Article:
Why we’ll be signing the dotted line when the HPV immunisation form arrives
The known facts are that Gardasil is safe and effective and that potential side-effects are extremely rare
Gardasil vaccine: the HSE and the World Health Organisation have repeatedly issued assurances that it is safe and effective. Photograph: AFP/Getty Images
Next month, along with the parents of more than 30,000 other girls who have just started secondary school, our family will be faced with a decision – whether or not to allow our daughter be vaccinated against the human papillomavirus (HPV) that causes cervical cancer.
As a journalist, I have had a ringside seat for the controversy over the vaccine, known as Gardasil, in recent years. I have reported the repeated assurances of doctors, the HSE and the World Health Organisation that it is safe and effective. And I have listened to heartrending stories of parents who believe their daughters’ health was destroyed after they received it.
As a non-expert, I am not in a position to gainsay the assurances of doctors and scientists, who point out to me that more than 230,000 Irish girls have received the vaccine, and 227 million doses have been distributed worldwide, and yet no study has been published that points to an increase in any long-term condition associated with Gardasil.
Equally, though, I am poorly placed to gainsay the very real testimonies of the families to which I have talked. How can I, as someone who is not in possession of the full details of a case and who has not lived through the events described, say to a distressed mother crying on the phone that perhaps her daughter’s illness is due to factors others than vaccination side-effects?
It is not an easy position to be in. The campaign against the vaccine is heavy on emotion, it is true, but it is at least partly driven by the experiences of ordinary people going through tough times with children who have fallen ill, for whatever reason, in their early teens.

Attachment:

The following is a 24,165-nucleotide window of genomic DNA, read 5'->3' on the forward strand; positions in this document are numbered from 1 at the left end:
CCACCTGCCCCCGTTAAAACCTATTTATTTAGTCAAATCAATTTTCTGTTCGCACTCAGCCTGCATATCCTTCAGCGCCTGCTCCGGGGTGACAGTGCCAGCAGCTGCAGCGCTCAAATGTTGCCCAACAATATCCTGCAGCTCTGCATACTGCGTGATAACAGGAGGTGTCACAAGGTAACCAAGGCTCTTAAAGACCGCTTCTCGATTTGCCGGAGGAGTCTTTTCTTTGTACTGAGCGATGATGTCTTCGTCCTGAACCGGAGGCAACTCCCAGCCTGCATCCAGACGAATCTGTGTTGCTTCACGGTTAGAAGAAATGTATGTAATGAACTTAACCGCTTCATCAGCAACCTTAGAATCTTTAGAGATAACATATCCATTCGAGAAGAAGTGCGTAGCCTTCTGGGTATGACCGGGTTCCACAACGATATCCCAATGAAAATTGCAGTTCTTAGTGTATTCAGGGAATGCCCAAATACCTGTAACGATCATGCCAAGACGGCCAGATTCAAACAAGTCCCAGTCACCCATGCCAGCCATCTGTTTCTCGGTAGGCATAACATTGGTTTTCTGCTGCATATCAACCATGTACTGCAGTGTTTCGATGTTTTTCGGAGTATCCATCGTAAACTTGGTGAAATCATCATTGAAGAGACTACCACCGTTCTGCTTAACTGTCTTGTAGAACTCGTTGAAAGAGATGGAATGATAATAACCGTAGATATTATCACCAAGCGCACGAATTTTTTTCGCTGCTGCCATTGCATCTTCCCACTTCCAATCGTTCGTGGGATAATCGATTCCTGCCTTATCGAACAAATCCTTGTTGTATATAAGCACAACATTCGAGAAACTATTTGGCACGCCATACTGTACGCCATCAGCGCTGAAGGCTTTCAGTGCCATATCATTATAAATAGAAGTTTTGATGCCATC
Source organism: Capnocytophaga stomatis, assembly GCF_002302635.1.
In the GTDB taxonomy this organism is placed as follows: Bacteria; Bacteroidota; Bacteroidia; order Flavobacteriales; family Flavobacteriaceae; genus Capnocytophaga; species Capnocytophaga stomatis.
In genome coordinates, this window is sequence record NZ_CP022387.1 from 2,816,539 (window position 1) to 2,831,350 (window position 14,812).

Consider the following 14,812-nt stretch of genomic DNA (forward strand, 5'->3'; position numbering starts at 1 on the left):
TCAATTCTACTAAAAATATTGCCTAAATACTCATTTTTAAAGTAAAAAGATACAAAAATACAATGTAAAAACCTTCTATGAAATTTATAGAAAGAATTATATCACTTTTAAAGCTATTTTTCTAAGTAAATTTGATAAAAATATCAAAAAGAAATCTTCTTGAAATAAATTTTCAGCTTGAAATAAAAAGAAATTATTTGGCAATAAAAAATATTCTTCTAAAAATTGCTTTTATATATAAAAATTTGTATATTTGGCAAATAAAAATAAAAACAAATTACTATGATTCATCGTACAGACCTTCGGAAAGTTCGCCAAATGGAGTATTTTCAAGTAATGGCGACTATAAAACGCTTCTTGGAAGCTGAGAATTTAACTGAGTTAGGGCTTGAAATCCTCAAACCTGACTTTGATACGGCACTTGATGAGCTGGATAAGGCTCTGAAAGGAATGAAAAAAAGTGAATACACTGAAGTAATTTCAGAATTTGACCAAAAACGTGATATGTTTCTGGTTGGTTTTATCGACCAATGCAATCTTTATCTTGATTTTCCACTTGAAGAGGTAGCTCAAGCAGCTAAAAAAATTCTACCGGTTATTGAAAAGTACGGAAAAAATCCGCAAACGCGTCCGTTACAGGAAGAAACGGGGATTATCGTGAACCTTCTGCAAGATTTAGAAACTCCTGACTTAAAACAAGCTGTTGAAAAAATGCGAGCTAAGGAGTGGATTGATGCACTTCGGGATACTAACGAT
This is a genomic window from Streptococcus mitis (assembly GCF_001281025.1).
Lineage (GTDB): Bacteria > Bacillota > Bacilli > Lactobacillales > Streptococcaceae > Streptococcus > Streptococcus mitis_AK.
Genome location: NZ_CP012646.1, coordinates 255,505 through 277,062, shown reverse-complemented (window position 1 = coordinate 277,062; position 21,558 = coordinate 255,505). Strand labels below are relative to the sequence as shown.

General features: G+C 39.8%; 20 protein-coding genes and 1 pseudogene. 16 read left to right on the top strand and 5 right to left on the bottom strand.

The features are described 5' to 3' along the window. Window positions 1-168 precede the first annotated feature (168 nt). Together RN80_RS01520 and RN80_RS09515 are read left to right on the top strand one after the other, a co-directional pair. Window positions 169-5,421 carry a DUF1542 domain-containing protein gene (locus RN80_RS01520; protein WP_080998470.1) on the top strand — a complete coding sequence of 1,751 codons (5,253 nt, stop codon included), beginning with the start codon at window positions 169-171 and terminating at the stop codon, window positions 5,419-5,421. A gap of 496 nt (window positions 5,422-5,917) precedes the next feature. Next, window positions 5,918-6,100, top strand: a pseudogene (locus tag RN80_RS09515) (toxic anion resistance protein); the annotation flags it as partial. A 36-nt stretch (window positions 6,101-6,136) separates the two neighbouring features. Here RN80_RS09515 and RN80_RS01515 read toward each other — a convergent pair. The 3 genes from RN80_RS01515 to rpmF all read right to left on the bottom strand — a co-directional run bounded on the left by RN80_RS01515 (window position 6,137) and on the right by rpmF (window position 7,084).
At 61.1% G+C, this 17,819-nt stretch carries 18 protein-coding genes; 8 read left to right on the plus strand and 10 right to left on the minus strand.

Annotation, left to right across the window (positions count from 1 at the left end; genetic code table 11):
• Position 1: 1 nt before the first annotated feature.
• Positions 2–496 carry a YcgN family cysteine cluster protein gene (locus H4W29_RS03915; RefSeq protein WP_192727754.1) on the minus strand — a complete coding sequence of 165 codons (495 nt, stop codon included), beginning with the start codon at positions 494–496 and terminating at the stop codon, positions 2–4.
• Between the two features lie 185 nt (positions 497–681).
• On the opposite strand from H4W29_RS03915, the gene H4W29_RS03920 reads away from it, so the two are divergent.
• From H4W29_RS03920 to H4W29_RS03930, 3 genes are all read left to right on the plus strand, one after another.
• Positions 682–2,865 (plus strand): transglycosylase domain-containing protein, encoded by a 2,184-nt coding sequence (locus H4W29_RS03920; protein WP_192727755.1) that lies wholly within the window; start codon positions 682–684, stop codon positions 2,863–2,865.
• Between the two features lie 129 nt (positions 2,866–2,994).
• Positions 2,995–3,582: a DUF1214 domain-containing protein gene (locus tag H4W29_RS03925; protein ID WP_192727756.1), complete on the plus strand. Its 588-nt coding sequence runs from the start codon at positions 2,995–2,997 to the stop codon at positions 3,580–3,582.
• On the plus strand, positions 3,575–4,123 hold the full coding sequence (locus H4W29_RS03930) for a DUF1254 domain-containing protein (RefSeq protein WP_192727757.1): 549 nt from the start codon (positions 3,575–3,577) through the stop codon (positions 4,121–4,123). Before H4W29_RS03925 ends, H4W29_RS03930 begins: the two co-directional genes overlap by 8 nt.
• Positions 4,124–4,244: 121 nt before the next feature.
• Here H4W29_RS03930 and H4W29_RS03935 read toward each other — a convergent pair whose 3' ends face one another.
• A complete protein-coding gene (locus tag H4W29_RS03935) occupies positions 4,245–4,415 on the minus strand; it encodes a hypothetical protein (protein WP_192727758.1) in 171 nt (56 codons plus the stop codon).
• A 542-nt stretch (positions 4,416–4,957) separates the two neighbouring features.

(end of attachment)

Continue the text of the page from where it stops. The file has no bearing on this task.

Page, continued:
It was reassuring, therefore, to hear Dr Stephanie O’Keeffe, the HSE’s director of health and wellbeing admit at the launch of its information campaign that she too, as the mother of two pre-teen daughters, found herself “stopped in my tracks” by the opposition to the vaccine and that she felt the need to seek advice from her medical colleagues.
Every parent wants the best for their child. Many of us will experience “dark nights of the soul”, moments when we question what we think we know and wonder “what if?”.
Prof Karina Butler, a paediatrician and head of the National Immunisation Advisory Committee, also acknowledged that moment of “hesitancy” a parent feels and stressed the need to address the concerns raised.
It is one thing, however, to worry briefly about the possible effects of a medical decision, and another to make an association between a vaccine and medical symptoms in the absence of any evidence linking the two.
If you then campaign on this basis, asserting certainty where there is none and claiming causation where, equally, evidence is lacking, you deserve to have your arguments thoroughly scrutinised.
Unfortunately, Regret, the main group campaigning against the vaccine, is not a registered charity. It does not publish accounts. Many of the claims it makes on its website have been thoroughly debunked. It has been unable to provide evidence showing Gardasail caused the health problems of the girls it represents.
Arguably, the controversy is a proxy for wars being fought on wider fronts: a growing distrust of authority; what HSE director general Tony O’Brien refers to as “the post-truth age” in the era of social media; opposition to all vaccines; and suspicion of big pharma.
The scare stories spread like wildfire in the echo chamber provided by Facebook, despite the lack of evidence. No amount of reassurance will alter the view of the keyboard warriors putting out the worst disinformation.
Yet for worried parents, there is plenty of reassurance, from journalistic factchecks to the HSE’s hpv.ie website. The known facts are that Gardasil is safe and effective and that potential side-effects are extremely rare and limited in time.
Prof Butler says she has been treating young girls with the same constellation of symptoms described by Regret for years, long before the vaccine was introduced. The incidence of these symptoms is no higher among girls who have received Gardasil compared to those who have not, studies show.
For all these reasons, we will be signing on the dotted line when the immunisation consent form arrives, happy in the knowledge that we are protecting our daughter against most forms of cervical cancers during her life.